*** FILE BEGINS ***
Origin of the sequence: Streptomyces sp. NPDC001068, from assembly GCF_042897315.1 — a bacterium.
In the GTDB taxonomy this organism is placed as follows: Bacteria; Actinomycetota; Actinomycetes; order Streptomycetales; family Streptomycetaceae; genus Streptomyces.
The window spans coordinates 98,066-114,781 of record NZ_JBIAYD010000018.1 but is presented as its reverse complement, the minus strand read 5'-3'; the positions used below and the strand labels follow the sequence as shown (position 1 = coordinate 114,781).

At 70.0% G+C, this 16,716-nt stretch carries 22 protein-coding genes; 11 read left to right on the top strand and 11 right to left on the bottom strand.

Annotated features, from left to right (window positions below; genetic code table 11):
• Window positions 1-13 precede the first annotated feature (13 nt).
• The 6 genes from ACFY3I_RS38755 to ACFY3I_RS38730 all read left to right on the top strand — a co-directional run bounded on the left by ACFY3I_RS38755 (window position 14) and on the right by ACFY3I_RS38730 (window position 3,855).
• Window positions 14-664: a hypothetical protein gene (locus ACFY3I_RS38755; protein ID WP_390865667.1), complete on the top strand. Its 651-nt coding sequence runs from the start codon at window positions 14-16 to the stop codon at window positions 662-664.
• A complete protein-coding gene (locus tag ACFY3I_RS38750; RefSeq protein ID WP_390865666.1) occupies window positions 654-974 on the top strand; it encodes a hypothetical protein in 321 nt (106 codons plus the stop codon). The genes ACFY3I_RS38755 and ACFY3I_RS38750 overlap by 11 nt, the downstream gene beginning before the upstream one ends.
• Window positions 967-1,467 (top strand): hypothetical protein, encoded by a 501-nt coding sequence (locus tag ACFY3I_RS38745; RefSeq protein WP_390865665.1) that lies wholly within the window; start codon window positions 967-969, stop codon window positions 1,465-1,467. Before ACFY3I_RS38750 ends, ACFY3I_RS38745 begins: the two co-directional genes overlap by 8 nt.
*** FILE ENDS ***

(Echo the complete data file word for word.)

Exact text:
Origin of the sequence: Streptomyces sp. NPDC001068, from assembly GCF_042897315.1 — a bacterium.
In the GTDB taxonomy this organism is placed as follows: Bacteria; Actinomycetota; Actinomycetes; order Streptomycetales; family Streptomycetaceae; genus Streptomyces.
The window spans coordinates 98,066-114,781 of record NZ_JBIAYD010000018.1 but is presented as its reverse complement, the minus strand read 5'-3'; the positions used below and the strand labels follow the sequence as shown (position 1 = coordinate 114,781).

At 70.0% G+C, this 16,716-nt stretch carries 22 protein-coding genes; 11 read left to right on the top strand and 11 right to left on the bottom strand.

Annotated features, from left to right (window positions below; genetic code table 11):
• Window positions 1-13 precede the first annotated feature (13 nt).
• The 6 genes from ACFY3I_RS38755 to ACFY3I_RS38730 all read left to right on the top strand — a co-directional run bounded on the left by ACFY3I_RS38755 (window position 14) and on the right by ACFY3I_RS38730 (window position 3,855).
• Window positions 14-664: a hypothetical protein gene (locus ACFY3I_RS38755; protein ID WP_390865667.1), complete on the top strand. Its 651-nt coding sequence runs from the start codon at window positions 14-16 to the stop codon at window positions 662-664.
• A complete protein-coding gene (locus tag ACFY3I_RS38750; RefSeq protein ID WP_390865666.1) occupies window positions 654-974 on the top strand; it encodes a hypothetical protein in 321 nt (106 codons plus the stop codon). The genes ACFY3I_RS38755 and ACFY3I_RS38750 overlap by 11 nt, the downstream gene beginning before the upstream one ends.
• Window positions 967-1,467 (top strand): hypothetical protein, encoded by a 501-nt coding sequence (locus tag ACFY3I_RS38745; RefSeq protein WP_390865665.1) that lies wholly within the window; start codon window positions 967-969, stop codon window positions 1,465-1,467. Before ACFY3I_RS38750 ends, ACFY3I_RS38745 begins: the two co-directional genes overlap by 8 nt.